President Donald Trump and congressional Republicans will be rolling out their tax cut plan Thursday with little public support, according to the new NBC News/Wall Street Journal poll.
In this new NBC/WSJ poll, 25 percent of respondents called Trump’s tax plan a good idea, while 35 percent called it a bad idea. Nearly four-in-10 Americans did not have an opinion at all. The legislation's unpopularity roughly compares to that of former President George W. Bush's failed effort to partially privatize Social Security, according to NBC.
The latest poll found there was a lot of confusion surrounding the GOP's tax plan, which has mostly been kept in the dark as Republicans have tried to create a bill that is palatable for its voting base.
25 percent of respondents in the poll said they would pay more in taxes under the plan, but 14 percent said they would pay less and 21 percent said they would pay about the same. 40 percent said they don’t know enough about the plan.
To make matters worse for Republicans, few Americans believe Trump's tax plan will aid the economy, as only 19 percent said that the plan will improve the economy “a great deal” or “quite a bit,” while a combined 66 percent indicated that the legislation will help “just some” or “not at all.”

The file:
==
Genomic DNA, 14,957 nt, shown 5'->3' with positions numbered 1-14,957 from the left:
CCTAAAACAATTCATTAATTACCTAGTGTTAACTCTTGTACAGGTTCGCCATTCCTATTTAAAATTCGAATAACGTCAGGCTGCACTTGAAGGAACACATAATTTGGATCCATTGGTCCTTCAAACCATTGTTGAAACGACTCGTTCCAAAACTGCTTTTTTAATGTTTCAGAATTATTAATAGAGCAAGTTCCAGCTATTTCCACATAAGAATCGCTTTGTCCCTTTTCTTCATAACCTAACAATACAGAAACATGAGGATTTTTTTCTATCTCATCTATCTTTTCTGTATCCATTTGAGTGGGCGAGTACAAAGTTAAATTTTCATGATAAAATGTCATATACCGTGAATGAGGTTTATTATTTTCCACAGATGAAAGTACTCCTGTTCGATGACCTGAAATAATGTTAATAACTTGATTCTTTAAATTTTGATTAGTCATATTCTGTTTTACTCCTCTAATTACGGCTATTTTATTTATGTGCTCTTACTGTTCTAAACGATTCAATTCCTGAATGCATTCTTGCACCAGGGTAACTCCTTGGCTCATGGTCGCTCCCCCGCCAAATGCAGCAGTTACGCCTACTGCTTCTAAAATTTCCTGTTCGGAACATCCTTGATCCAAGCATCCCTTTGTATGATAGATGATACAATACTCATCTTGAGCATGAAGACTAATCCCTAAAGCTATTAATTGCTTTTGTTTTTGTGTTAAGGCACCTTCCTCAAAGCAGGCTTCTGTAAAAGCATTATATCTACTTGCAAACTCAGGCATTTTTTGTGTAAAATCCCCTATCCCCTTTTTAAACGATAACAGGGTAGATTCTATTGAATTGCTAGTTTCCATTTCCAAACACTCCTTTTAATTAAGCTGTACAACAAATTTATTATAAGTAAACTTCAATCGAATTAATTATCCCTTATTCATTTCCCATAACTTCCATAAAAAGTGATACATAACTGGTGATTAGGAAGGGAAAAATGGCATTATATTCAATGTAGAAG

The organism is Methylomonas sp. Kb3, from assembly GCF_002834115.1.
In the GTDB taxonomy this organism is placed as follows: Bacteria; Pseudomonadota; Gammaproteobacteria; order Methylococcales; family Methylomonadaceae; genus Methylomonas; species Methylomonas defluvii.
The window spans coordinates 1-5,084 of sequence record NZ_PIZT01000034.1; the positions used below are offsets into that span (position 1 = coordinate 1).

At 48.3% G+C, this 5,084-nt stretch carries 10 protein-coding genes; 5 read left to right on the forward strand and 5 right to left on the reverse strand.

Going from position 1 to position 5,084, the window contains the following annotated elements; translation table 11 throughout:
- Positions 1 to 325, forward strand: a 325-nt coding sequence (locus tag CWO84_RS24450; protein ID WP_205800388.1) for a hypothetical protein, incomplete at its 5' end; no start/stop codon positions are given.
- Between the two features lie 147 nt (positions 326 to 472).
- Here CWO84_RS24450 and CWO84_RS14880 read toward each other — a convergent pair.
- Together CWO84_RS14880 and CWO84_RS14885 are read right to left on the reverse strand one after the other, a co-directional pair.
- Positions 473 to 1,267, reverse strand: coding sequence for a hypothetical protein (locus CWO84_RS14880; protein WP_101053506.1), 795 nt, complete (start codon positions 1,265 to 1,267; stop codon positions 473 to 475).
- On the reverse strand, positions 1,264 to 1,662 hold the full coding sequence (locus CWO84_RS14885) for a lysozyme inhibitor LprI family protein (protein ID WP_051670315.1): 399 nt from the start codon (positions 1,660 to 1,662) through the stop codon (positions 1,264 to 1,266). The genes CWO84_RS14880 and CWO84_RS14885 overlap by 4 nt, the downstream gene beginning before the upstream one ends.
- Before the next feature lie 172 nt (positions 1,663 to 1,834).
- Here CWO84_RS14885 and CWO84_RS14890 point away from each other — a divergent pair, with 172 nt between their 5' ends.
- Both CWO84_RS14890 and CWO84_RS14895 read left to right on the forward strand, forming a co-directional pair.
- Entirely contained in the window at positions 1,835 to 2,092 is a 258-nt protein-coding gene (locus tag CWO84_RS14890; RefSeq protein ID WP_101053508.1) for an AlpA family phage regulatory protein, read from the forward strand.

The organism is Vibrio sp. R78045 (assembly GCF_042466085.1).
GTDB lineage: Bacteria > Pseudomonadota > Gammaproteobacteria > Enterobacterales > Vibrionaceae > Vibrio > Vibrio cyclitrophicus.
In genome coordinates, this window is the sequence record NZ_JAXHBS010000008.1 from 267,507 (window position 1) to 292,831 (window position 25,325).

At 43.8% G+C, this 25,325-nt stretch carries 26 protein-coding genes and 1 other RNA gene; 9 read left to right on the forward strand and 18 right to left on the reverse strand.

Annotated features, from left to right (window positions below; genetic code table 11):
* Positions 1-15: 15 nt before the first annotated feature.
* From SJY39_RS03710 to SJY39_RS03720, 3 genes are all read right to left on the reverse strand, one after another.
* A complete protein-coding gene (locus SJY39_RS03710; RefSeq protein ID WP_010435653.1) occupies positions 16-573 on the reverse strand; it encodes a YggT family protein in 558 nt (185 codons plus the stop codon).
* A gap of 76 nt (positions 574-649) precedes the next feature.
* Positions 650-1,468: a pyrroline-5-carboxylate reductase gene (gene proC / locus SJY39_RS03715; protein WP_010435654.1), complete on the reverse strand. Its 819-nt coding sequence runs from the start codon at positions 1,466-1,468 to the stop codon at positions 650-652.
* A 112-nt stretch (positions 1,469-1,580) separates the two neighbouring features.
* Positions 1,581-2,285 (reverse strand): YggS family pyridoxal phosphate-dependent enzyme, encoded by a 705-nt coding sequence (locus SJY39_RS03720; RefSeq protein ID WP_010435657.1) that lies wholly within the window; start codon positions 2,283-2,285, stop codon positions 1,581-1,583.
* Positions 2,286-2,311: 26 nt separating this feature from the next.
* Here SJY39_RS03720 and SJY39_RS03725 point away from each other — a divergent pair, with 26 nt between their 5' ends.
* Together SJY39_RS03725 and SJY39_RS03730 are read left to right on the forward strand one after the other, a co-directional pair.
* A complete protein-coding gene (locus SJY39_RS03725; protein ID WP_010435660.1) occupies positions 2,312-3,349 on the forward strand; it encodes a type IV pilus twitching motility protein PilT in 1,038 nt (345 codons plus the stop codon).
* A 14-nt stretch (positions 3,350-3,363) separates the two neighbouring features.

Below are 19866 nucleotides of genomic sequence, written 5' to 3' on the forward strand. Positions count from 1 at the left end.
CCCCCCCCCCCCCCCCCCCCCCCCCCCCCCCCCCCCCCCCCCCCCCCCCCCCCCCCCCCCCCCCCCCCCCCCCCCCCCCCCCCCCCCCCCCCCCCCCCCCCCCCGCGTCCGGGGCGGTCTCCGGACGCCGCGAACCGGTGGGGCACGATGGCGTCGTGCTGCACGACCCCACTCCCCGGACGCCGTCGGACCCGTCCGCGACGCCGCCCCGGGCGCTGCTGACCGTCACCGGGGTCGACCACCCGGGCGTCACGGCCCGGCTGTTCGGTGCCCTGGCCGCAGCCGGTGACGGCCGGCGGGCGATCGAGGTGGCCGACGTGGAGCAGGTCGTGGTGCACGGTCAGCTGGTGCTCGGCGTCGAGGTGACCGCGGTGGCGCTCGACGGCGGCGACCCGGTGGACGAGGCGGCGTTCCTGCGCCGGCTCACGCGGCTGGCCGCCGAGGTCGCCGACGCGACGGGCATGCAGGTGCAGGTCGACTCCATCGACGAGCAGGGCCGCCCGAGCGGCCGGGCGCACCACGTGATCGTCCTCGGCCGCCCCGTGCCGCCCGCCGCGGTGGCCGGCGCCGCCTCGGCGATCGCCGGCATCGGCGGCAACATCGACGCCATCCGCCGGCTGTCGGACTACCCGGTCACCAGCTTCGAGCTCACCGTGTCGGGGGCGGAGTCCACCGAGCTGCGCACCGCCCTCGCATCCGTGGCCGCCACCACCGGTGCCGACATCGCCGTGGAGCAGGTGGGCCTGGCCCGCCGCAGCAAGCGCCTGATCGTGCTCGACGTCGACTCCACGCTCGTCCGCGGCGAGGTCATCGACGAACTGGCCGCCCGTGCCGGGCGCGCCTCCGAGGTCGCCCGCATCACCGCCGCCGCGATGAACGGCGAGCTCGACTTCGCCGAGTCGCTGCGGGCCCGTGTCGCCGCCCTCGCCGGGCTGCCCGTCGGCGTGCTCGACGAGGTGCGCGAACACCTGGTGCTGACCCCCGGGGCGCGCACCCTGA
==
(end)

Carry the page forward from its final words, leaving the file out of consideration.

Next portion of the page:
"For what is a major legislative objective of the president and his party, tax reform is in very mushy shape," Bill McInturff, a Republican pollster who helps produce the NBC/WSJ poll, said.
House Republicans announced late Wednesday night that they would not release their tax reform plan that was originally scheduled for Wednesday. Instead, the GOP decided to delay the release so that the Ways and Means Committee could continue working on the legislation. The GOP still has to deal with infighting over significant provisions in the bill, including the elimination of a tax break that allows individuals to deduct state and local taxes on their federal returns. Ways and Means Chairman Kevin Brady suggested over the weekend that they would preserve the property tax deduction to appease any concerns from Republican representatives of high-tax states.
If the bill is released Thursday, GOP leaders would have just 10 official legislative days before the holiday to overhaul the entire U.S. tax system. To pass the legislation in Congress, they must gain the support from a caucus displeased with how the tax plan rollout has gone. Bloomberg reported that Republican members have complained of being left in the dark and are fearing the public's pushback once the bill is released.